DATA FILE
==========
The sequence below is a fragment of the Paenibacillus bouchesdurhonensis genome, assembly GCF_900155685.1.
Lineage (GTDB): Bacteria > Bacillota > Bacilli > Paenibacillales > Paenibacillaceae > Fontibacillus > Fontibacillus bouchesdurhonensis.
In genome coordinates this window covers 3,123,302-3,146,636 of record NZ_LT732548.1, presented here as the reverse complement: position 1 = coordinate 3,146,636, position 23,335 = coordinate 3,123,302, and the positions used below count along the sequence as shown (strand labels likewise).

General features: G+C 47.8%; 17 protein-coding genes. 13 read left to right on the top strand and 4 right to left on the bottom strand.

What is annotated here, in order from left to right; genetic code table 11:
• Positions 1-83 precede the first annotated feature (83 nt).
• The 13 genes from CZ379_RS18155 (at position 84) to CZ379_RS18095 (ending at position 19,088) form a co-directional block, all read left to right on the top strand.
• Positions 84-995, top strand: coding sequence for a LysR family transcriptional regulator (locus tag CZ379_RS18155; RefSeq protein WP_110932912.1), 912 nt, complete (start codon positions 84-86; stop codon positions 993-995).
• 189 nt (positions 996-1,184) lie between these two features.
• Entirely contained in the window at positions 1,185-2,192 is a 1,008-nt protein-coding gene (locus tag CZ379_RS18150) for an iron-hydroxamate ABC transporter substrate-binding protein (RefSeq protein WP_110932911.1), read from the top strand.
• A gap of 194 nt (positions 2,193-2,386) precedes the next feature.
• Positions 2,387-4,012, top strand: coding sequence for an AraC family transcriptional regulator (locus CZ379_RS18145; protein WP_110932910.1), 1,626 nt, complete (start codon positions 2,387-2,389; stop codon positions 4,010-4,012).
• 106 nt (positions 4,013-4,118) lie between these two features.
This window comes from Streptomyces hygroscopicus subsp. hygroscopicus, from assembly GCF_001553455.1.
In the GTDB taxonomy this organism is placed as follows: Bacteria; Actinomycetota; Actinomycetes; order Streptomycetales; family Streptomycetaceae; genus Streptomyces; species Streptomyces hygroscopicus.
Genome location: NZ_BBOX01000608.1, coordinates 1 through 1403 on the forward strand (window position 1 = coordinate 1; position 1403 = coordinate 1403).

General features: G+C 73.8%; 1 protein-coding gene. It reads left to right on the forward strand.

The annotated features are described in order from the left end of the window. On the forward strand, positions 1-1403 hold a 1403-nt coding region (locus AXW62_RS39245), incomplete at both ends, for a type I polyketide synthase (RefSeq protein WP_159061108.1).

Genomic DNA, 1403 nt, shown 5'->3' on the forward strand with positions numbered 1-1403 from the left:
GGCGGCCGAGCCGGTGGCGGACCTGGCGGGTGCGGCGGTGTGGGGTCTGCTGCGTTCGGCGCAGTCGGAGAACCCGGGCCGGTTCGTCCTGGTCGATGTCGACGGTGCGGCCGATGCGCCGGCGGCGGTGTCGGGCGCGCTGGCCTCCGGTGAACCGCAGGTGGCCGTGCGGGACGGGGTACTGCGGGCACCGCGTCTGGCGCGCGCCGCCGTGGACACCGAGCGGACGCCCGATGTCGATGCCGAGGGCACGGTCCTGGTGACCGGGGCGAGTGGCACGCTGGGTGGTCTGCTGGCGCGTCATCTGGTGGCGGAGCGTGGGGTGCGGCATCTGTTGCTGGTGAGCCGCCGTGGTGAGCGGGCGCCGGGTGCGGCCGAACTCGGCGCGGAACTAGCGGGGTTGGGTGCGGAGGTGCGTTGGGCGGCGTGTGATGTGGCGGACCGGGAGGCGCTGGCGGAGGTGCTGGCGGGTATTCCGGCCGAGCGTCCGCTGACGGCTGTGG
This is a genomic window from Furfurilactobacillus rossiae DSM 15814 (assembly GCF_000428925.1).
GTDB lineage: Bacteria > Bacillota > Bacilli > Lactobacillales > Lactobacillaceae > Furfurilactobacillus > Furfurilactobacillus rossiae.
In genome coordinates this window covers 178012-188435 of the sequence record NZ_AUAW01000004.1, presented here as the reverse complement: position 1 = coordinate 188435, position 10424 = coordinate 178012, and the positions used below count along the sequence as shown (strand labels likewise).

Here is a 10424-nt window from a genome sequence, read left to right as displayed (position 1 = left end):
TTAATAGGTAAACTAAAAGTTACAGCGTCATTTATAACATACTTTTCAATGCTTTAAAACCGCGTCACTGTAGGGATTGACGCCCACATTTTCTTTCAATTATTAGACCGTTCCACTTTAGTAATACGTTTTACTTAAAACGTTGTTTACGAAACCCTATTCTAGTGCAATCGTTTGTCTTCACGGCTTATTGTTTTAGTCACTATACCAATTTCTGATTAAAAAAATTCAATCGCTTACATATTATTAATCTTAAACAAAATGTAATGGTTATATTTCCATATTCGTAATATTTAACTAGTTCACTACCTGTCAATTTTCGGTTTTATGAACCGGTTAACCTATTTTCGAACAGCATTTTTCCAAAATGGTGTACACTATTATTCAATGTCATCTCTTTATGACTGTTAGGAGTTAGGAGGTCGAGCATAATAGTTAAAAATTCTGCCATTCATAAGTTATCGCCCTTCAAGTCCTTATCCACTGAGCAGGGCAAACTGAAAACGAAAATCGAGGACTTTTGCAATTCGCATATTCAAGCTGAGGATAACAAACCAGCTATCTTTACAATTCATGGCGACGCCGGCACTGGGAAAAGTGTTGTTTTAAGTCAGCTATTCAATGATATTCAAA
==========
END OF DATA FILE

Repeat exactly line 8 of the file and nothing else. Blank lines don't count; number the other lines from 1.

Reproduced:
• Positions 84-995, top strand: coding sequence for a LysR family transcriptional regulator (locus tag CZ379_RS18155; RefSeq protein WP_110932912.1), 912 nt, complete (start codon positions 84-86; stop codon positions 993-995).